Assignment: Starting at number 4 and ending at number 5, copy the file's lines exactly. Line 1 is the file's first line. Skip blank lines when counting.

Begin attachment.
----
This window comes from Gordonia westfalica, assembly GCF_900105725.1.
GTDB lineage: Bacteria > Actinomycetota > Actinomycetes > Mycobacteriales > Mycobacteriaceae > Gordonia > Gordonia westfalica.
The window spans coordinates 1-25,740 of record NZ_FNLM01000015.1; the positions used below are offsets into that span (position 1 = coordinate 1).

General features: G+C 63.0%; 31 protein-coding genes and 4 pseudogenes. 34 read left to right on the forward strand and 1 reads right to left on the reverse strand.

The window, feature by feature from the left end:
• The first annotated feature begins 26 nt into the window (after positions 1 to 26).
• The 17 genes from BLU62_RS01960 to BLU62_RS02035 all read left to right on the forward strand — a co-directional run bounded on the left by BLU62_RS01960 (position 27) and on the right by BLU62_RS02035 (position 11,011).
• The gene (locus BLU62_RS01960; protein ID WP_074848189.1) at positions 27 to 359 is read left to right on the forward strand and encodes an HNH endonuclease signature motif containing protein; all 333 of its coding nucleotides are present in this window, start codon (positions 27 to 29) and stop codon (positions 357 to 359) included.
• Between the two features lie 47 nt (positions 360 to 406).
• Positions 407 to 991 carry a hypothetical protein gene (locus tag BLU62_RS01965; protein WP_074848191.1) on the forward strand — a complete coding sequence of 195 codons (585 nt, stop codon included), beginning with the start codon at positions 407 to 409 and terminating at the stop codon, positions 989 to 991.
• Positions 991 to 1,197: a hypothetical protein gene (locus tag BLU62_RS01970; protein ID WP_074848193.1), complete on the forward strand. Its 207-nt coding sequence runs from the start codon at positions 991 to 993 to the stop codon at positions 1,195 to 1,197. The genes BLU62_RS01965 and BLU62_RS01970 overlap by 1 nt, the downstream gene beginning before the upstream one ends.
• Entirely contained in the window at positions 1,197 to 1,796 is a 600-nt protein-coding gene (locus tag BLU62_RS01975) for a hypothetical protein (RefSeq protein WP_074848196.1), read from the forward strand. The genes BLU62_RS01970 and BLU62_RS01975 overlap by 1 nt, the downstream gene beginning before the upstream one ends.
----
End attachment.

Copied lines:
General features: G+C 63.0%; 31 protein-coding genes and 4 pseudogenes. 34 read left to right on the forward strand and 1 reads right to left on the reverse strand.

The window, feature by feature from the left end: